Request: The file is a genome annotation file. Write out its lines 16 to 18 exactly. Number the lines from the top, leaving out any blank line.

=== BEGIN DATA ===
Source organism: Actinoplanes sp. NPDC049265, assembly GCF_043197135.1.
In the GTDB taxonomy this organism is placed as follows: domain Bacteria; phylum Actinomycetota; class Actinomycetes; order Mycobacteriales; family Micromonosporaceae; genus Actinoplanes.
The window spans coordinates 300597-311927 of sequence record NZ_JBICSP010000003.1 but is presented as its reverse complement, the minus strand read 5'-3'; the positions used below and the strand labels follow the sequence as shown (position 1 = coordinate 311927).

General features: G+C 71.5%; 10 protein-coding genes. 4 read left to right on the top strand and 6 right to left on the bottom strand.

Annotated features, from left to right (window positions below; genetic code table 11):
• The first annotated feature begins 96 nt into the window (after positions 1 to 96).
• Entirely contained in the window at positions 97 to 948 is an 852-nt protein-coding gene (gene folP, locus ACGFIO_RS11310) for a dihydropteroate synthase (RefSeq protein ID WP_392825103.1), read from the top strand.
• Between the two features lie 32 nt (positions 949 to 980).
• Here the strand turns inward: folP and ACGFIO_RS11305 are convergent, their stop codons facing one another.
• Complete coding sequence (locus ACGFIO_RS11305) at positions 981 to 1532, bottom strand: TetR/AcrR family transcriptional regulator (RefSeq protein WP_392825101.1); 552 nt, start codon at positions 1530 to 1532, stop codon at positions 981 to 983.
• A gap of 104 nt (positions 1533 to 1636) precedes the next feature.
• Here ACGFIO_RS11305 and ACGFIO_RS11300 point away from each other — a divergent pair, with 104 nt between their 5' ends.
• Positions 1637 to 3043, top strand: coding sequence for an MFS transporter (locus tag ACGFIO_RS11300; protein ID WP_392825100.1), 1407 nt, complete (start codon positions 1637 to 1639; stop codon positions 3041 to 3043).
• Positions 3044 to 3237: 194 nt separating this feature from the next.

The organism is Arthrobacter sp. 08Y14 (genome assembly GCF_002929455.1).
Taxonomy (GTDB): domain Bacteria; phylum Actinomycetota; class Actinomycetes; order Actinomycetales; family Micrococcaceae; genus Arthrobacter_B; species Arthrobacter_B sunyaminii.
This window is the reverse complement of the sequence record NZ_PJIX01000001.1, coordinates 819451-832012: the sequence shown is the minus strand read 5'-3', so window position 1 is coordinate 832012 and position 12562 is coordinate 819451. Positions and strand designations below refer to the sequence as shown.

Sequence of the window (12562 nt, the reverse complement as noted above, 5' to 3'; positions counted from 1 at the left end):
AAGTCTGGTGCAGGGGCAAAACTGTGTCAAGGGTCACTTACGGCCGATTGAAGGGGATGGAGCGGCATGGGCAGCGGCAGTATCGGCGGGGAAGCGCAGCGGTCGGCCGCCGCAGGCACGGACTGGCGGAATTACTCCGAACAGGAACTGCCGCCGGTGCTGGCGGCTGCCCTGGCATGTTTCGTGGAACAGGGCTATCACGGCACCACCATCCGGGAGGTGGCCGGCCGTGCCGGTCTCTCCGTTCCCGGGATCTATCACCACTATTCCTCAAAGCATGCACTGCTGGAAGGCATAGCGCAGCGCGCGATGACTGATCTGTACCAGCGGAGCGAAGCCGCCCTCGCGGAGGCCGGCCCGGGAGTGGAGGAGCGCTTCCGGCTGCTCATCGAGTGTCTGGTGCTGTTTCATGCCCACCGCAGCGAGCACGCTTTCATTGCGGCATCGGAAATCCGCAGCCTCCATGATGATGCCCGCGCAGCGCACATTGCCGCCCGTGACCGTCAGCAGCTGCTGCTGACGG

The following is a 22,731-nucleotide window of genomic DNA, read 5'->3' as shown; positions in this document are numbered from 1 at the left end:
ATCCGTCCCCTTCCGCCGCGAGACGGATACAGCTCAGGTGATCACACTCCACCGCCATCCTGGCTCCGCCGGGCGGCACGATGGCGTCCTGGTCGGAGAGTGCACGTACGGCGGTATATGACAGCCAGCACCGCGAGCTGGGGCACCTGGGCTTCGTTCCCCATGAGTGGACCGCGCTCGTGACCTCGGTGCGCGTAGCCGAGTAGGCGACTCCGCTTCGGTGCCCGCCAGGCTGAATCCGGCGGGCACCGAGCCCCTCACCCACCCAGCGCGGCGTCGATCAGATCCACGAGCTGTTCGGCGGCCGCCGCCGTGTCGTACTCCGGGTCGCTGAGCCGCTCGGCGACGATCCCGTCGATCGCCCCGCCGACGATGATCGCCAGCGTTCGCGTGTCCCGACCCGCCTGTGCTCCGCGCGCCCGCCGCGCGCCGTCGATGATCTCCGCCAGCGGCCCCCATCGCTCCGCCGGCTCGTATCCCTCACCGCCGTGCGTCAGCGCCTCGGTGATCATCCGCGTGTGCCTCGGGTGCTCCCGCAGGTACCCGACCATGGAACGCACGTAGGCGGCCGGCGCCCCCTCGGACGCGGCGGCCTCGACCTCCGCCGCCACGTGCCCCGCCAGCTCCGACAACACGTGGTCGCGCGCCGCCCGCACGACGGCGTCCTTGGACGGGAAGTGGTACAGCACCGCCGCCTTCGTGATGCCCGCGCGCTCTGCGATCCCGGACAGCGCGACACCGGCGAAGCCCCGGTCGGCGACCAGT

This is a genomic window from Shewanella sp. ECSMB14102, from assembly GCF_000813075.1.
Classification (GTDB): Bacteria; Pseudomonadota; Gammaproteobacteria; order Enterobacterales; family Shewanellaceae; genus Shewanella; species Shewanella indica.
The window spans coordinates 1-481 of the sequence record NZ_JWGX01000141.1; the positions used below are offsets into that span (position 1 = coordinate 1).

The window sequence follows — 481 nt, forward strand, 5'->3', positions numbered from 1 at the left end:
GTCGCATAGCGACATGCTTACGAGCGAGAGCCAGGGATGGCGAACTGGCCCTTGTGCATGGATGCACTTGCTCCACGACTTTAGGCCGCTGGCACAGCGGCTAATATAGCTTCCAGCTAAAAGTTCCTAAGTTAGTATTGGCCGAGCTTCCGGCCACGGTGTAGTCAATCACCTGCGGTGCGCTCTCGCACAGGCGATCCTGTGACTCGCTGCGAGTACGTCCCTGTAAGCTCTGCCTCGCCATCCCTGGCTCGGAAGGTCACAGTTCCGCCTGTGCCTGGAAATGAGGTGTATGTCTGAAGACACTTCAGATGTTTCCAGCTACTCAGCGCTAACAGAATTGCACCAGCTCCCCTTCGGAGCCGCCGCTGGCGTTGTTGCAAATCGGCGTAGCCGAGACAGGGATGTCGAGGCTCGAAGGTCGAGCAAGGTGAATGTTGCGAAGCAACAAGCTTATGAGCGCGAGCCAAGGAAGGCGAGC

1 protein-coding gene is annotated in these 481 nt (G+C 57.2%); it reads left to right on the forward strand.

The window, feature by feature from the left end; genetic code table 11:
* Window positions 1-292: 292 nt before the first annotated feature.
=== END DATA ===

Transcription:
Taxonomy (GTDB): domain Bacteria; phylum Actinomycetota; class Actinomycetes; order Actinomycetales; family Micrococcaceae; genus Arthrobacter_B; species Arthrobacter_B sunyaminii.
This window is the reverse complement of the sequence record NZ_PJIX01000001.1, coordinates 819451-832012: the sequence shown is the minus strand read 5'-3', so window position 1 is coordinate 832012 and position 12562 is coordinate 819451. Positions and strand designations below refer to the sequence as shown.

Sequence of the window (12562 nt, the reverse complement as noted above, 5' to 3'; positions counted from 1 at the left end):